• Brian K. Smith

Blog#2 | Prefabrication Should Be Used More To Increase Productivity

UAV, Scanning, BIM, Asbuit and survey combined to make this image in Navisworks

There are so many individual activities, iterations and processes that happen during the life cycle of a project; and in this example, a Waste Water Treatment plant. When you look into the life of the project there are numerous opportunities to increase efficiency in design, fabrication, construction and operation that will equate in reduced cost, decreased schedule and increased communication. The result is one that will benefit all involved parties and build a better project.

Prefabrication is one of those processes which I would consider to be low hanging fruit. By definition the process of which something is built does not change, only where it is fabricated. Prefabrication can vary both in size and complexity. At it's simplest form it could be to simplify a minor individual construction task or encompass an entire trade activity. This simple change of mindset can be easily and widely adopted across all construction activities with minimal direct cost or risk to the engineer, owner and contractor.

Baby steps is a great way to describe the adoption of prefabrication on a construction site. Here is an example of a WWTP project where the contractor was to install new 12" diameter stainless steel piping in an existing operating facility. The original engineered plans were not conducive to prefabrication, but due to tight construction schedules, even tighter construction budgets, and serious liquidated damage fees, we had to change the way the project was built.

The engineered plans for the 12" diameter stainless steel piping were made from 2D asbuilts which were not current and the contract was written where the contractor was to "recommend and submit a final designed route". (Notice the shift of liability?) Simply put, to get from A to B, we had a twisted mess of existing conduit, piping, structures and equipment that we needed to snake the new piping around. With no real existing plans to go off, the first step was establishing what was physically between the point of connections. To do this, laser scanning the entire building was the best and most efficient means. Not to mention, we were carrying the piping through the building to the exterior for another 800'. This now meant we needed to not only scan the interior and exterior, but bring in survey as well to verify our tolerances and to put the project in State plane coordinates. In this case the prefabrication tolerances were very tight due to the bends, welds and connection points.


The preplanning coordination reduced the amount of field welds by 85%!


After modeling the proposed piping route in Plant 3D, using the cleaned point cloud data, we ran clash detection in Navisworks to see if any of the newly not yet constructed elements of the project would impact the relocation of the line. Once the rerouted design was completed we were able to engage the owner and engineer with the plan, first though the use of a Navisworks fly though, and then the final approval came from 2D drawings that were created in Plant 3D. This quick turn around and buy in from the owner/engineer was unheard of. Through the use of 3D communication tools the owner/engineer understood the plan, knew the design would work and could tell the contractor had a grasp on exactly how to execute the construction.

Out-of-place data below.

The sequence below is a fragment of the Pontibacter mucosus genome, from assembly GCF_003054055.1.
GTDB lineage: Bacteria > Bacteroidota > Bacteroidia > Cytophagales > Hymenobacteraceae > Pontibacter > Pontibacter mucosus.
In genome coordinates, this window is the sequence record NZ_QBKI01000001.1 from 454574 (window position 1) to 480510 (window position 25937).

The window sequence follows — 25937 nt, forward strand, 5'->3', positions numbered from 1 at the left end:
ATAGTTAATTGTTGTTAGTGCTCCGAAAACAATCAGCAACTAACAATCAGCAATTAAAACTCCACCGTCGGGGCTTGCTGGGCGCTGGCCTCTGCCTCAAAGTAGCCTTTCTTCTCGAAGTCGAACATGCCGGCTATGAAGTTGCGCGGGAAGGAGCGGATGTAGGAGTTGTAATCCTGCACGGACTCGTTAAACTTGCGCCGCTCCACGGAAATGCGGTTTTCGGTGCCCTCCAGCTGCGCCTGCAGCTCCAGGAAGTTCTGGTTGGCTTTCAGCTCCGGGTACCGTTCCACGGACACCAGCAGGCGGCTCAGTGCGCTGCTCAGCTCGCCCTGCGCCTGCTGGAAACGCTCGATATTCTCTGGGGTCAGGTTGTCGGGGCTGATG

Once we had buyin from the stakeholders, we then consulted the pipe fitters and asked them how they want to install this. What a crazy idea! Ask the guys that install it how they want to do it. I can't lie, they first laughed at us and said they could not build what we designed. The spacing of the trapezes, the existing pipe which had to be left in place, and the new pipe to be installed around it, created a major constructability issue. Until we were able to walk through the plan in 3D. Using the 3D model with the pipe fitters we were able to establish what lengths of pipes, how and where the cuts would be, and where the field welds would take place. The preplanning coordination reduced the amount of field welds by 85%! A huge by-product of the 3D model that most contractors do not take advantage of is the creation of piping ISO plans for fabrication.

After it was all said and done, we were able to shop the prefabricated plans all over the country, and saved 30% over the original estimate. This resulted in decrease procurement costs, decrease in field labor cost, little or no rework, zero additional cost in unexpected conflict realignments of existing utilities and no unplanned impacts to schedule or operations!

Contractors need to realize utilizing new technologies and processes is not a direct measurable cost. It has so many benefits which go far beyond a dollar for dollar comparison. The hidden message in my story is not about how much time or money was saved, it is about how the contractor was able to reduce or mitigate risk on this activity through the use of technology and prefabrication. Saving money and increasing efficiency is a by-product. How can you utilize prefabrication on your project?

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